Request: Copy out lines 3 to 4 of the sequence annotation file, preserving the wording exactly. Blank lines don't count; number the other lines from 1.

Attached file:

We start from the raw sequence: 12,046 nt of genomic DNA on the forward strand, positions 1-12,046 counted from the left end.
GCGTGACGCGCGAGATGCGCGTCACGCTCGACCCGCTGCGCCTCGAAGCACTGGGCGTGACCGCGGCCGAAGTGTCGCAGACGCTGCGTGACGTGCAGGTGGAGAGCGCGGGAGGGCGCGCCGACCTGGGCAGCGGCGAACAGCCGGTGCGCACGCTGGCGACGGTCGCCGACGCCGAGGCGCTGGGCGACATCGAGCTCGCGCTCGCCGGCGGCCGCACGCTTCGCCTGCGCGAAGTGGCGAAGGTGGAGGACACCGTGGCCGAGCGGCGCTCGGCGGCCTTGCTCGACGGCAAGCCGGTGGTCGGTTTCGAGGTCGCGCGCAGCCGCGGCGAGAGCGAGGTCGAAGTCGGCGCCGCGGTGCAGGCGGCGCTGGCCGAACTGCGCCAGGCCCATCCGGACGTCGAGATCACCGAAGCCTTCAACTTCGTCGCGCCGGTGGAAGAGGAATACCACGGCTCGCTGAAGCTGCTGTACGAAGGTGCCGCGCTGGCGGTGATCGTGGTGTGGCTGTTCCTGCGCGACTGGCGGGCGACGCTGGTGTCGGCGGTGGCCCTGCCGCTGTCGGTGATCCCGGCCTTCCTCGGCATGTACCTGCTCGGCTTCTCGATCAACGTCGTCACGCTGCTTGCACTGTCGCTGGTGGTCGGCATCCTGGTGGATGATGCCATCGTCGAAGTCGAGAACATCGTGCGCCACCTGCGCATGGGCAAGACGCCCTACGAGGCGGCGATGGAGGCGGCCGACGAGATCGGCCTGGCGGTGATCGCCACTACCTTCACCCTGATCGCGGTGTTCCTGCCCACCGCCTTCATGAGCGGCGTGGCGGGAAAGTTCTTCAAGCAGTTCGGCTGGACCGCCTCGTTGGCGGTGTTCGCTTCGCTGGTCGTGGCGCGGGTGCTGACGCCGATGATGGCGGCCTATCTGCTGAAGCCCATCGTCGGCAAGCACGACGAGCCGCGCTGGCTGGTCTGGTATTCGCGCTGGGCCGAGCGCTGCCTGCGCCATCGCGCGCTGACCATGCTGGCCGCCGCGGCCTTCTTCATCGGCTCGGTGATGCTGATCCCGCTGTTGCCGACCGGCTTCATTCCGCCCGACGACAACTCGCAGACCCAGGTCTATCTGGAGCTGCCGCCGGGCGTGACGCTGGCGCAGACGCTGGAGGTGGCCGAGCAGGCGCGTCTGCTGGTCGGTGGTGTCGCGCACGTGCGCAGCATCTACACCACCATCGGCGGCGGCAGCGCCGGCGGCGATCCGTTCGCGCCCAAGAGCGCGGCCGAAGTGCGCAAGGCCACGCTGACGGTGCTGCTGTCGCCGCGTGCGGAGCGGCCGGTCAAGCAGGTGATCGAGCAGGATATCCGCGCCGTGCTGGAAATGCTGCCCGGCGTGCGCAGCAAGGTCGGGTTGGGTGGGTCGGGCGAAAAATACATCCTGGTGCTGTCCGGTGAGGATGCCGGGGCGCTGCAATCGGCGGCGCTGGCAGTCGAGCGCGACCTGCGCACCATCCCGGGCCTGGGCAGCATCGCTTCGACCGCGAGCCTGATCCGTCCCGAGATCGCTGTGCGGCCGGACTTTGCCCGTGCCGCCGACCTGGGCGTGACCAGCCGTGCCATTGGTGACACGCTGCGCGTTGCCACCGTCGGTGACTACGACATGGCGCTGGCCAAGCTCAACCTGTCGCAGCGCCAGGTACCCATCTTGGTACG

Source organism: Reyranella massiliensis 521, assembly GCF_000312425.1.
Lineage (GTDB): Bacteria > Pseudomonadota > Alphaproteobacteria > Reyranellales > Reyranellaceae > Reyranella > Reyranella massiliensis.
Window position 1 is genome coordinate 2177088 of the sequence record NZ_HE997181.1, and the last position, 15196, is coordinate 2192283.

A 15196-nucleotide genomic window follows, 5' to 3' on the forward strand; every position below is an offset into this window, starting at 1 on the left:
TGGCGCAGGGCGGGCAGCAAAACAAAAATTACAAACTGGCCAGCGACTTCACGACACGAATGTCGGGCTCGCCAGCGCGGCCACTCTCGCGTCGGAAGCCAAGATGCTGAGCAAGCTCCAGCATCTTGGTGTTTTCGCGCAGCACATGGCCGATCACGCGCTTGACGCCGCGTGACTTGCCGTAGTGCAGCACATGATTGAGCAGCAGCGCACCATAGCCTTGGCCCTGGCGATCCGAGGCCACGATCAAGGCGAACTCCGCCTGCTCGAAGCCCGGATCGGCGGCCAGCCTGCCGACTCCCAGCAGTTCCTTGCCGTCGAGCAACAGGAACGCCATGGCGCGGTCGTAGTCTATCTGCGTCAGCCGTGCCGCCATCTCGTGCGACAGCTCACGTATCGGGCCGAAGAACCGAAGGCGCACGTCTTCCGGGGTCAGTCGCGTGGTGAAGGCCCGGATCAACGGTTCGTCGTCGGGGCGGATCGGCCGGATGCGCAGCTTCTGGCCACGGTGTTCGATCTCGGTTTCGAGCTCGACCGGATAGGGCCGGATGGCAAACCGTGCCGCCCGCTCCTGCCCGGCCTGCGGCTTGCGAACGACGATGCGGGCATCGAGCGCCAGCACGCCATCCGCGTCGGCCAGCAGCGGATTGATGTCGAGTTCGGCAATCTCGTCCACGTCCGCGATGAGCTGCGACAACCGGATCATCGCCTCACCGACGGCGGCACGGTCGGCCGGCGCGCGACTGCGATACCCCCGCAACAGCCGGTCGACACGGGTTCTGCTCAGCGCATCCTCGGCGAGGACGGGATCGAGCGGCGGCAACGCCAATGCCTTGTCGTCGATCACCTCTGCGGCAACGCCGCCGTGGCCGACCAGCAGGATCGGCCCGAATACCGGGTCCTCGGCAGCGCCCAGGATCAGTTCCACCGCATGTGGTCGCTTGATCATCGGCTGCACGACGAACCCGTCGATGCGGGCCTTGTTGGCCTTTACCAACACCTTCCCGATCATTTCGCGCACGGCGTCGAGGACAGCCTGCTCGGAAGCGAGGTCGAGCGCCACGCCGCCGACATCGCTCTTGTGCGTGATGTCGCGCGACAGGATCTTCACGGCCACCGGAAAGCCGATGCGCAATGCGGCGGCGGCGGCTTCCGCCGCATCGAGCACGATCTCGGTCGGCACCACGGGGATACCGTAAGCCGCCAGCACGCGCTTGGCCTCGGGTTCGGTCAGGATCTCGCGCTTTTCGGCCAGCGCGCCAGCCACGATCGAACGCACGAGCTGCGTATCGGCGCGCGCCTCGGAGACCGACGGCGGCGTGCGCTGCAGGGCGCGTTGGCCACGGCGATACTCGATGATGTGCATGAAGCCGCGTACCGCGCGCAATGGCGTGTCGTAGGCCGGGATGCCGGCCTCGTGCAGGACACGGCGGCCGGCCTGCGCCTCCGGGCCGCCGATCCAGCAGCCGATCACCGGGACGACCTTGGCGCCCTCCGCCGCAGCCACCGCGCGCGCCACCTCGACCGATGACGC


Source organism: Reyranella massiliensis 521, assembly GCF_000312425.1.
Lineage (GTDB): Bacteria > Pseudomonadota > Alphaproteobacteria > Reyranellales > Reyranellaceae > Reyranella > Reyranella massiliensis.